By Marc Dresner, IIR
The 50th anniversary of John Glenn's historic Friendship 7 flight and NASA's FY 2013 budget request, respectively, put the spotlight back on space exploration in February.
But as many Americans fell prey to an acute breakout of space fever, some long-standing, difficult questions yanked imaginations back to earth: Notably, what's an acceptable tolerance for risk when human lives are at stake?
Critics have argued for years that NASA has become so risk-averse that the only thing it is willing to risk is irrelevance. Meanwhile, aspiring carriers like Virgin Galactic draw increasingly close to making commercial space travel a reality.
Wherever the line is ultimately drawn, you know there's some truth to the charges when one of the very people on whose behalf the agency adopted a decades old culture of extreme caution agrees that the space program should take more risks'albeit within reason.
Dr. Charles Camarda'a former astronaut who's been to space and back'insists that even when it comes to human space flight, the Apollo 13 adage Hollywood attributed to NASA Flight Director Gene Kranz, 'failure is not an option,' is a policy lemon.
'If you're not pushing the boundaries, if you're not failing, you're not doing your job,' Camarda, now Senior Advisor for Innovation in the Office of the Chief Engineer at NASA's Johnson Space Center, told FEI TV.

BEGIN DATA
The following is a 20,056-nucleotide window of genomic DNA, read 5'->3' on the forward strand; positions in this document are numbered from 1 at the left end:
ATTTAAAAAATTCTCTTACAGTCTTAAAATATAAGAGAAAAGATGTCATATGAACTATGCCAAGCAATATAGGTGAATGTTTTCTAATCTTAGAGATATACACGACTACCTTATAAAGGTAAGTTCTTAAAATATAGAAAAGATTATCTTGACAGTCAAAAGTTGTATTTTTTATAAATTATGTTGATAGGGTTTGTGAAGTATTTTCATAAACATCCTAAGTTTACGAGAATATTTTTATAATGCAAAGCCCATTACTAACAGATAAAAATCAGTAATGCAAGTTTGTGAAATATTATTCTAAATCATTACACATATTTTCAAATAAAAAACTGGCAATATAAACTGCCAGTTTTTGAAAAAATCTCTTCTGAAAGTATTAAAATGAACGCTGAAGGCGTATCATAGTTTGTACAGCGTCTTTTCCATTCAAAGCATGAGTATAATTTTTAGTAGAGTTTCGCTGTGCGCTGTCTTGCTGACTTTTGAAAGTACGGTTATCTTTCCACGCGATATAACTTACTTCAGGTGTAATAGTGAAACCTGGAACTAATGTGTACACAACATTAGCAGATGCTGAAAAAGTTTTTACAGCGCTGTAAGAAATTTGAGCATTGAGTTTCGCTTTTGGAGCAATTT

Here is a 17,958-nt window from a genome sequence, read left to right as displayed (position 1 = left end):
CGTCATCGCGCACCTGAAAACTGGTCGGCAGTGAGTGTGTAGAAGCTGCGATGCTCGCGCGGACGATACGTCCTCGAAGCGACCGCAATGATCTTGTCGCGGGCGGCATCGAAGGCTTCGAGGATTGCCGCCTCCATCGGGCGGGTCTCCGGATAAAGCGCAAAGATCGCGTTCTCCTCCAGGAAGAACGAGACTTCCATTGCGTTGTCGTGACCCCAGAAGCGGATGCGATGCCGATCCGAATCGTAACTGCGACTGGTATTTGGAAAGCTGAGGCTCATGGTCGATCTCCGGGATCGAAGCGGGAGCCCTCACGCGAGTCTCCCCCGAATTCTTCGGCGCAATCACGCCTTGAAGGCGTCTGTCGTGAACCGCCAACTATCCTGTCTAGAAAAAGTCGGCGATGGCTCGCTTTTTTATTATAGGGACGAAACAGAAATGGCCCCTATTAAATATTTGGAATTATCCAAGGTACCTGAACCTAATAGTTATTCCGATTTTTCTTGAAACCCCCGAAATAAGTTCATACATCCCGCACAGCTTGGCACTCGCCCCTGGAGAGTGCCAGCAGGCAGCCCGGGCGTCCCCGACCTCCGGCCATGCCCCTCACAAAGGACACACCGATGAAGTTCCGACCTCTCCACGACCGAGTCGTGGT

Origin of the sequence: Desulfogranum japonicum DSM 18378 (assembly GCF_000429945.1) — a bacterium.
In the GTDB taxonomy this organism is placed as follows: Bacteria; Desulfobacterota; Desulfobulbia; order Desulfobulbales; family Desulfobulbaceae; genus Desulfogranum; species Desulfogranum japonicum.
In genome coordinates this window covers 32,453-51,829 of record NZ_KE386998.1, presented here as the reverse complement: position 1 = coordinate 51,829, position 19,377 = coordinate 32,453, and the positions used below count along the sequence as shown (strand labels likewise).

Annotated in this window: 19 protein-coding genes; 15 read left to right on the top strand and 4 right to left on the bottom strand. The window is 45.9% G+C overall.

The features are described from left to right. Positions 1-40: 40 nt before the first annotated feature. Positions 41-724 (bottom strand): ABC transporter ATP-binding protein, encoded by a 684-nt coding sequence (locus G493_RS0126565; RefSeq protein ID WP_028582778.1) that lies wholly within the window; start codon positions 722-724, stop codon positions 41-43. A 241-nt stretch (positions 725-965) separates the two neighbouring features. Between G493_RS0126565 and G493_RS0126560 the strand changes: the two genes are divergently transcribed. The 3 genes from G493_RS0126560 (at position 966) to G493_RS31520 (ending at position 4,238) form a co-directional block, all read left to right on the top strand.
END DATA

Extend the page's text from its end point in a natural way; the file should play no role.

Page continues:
In this exclusive interview with FEI TV'the official streamcast network of the Front End of Innovation conference and exposition'Camarda discusses:
- Praiseworthy failure and permission to fail
- Why small teams are better suited to accomplishing feats of innovation than large organizations
- The necessity of challenge and a shared, higher purpose
- Teaching NASA engineers to create fluid, virtual networks of multi-disciplinary experts built around a specific, major problem
- How the lessons learned are being applied in exciting ways to education at the collegiate and high school levels'
Editor's note: FEI TV is produced by the 10th Annual Front End of Innovation conference and exposition taking place May 15-17, 2012, in Orlando, FL.
For more information or to register, visit www.frontendofinnovation.com.
ABOUT THE AUTHOR/INTERVIEWER
Marc Dresner is IIR USA's sr. editor and special communication projects lead. He is the former executive editor of Research Business Report, a confidential newsletter for the market and consumer research industry. He may be reached at firstname.lastname@example.org. Follow him @mdrezz.